Hillary Clinton was "extremely careless" in her use of a private email server while she was U.S. secretary of state, but the FBI isn't recommending any charges be brought against her for mishandling classified information.
Speaking to reporters on Tuesday morning, days after the U.S. Federal Bureau of Investigation interviewed the presidential candidate, FBI Director James Comey said his investigation had uncovered numerous instances of the system being improperly used for classified information. He also said it was impossible to rule out the possibility that the system could have been hacked.
The controversy was thought to revolve around a single server, but Comey disclosed that over the years Clinton was secretary of state, she relied on a string of email servers. When new ones were installed, the older ones were removed but data was not always deleted.
Citing a server used in 2013, he said the email software had been removed but the actual email messages remained on the machine -- a pretty basic security misstep for any systems administrator.
From around 30,000 emails handed over by Clinton to the State Department, the FBI found that roughly 7 percent were classified at some level. Eight emails contained top secret information, 36 were secret, a further 8 were confidential and the remaining 2,000 were unclassified at the time but later "up-classified" by agencies to confidential.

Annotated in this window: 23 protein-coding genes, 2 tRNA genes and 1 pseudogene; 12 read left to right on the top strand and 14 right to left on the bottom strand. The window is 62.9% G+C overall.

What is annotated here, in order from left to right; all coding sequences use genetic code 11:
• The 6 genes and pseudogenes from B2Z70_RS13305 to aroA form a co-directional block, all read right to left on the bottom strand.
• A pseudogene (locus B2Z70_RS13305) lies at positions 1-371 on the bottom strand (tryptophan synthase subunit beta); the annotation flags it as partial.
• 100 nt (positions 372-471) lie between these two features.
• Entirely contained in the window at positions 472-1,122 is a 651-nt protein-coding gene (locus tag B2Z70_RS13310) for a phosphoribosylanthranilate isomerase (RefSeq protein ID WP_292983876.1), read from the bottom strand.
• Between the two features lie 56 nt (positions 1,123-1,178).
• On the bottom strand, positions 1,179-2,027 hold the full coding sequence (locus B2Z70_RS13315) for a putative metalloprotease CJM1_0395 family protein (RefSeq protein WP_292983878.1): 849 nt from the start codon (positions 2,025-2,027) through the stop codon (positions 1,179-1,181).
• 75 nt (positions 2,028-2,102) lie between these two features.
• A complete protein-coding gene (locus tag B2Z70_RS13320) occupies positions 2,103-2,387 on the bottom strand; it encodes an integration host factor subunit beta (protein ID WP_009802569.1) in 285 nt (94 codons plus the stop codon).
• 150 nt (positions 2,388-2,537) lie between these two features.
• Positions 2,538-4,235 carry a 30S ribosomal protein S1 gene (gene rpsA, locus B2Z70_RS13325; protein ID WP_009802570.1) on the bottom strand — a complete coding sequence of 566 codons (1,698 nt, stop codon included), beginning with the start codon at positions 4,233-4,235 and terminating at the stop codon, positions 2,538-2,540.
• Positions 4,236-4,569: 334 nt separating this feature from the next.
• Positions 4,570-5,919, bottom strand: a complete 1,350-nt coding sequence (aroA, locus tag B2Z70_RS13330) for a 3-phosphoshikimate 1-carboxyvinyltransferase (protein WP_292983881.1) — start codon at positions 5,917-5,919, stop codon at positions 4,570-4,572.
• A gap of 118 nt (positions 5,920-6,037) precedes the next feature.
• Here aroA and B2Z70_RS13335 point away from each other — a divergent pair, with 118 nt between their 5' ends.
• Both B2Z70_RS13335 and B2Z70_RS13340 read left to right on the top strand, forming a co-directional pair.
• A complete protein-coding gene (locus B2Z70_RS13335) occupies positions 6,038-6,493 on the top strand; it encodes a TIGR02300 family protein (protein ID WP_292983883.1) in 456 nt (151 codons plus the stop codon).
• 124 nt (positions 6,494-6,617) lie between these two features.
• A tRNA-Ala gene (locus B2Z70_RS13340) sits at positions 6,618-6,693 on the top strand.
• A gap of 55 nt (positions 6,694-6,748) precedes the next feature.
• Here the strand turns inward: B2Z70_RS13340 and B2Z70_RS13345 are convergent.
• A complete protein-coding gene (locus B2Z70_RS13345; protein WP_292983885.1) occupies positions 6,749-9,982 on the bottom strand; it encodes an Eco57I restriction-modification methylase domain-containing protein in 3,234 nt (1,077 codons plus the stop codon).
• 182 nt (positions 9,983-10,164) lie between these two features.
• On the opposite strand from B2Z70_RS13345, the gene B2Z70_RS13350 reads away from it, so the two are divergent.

U.S. government rules dictate classified information can be sent and shared only over secure government systems.
"She should have known an unclassified system was not a proper place for that information," Comey said.
Comey faulted Clinton's lawyers, who attempted to cleanse the entire email database of personal emails before handing it over to the State Department. Those lawyers simply ran keyword searches and looked at email headers, he said, so some emails that should have been handed over were deleted.
The FBI managed to find some by trawling government archives of people Clinton exchanged messages with; in that search, they found traces of some emails on older devices that had been insecurely deleted, but could get nothing from the servers themselves -- Clinton's lawyers had done a much more thorough job of deleting and cleansing the data.
On its recommendation to the Department of Justice, Comey said the FBI thinks Clinton should not be prosecuted.
"Our judgment is that no reasonable prosecutor would bring such a case," he said.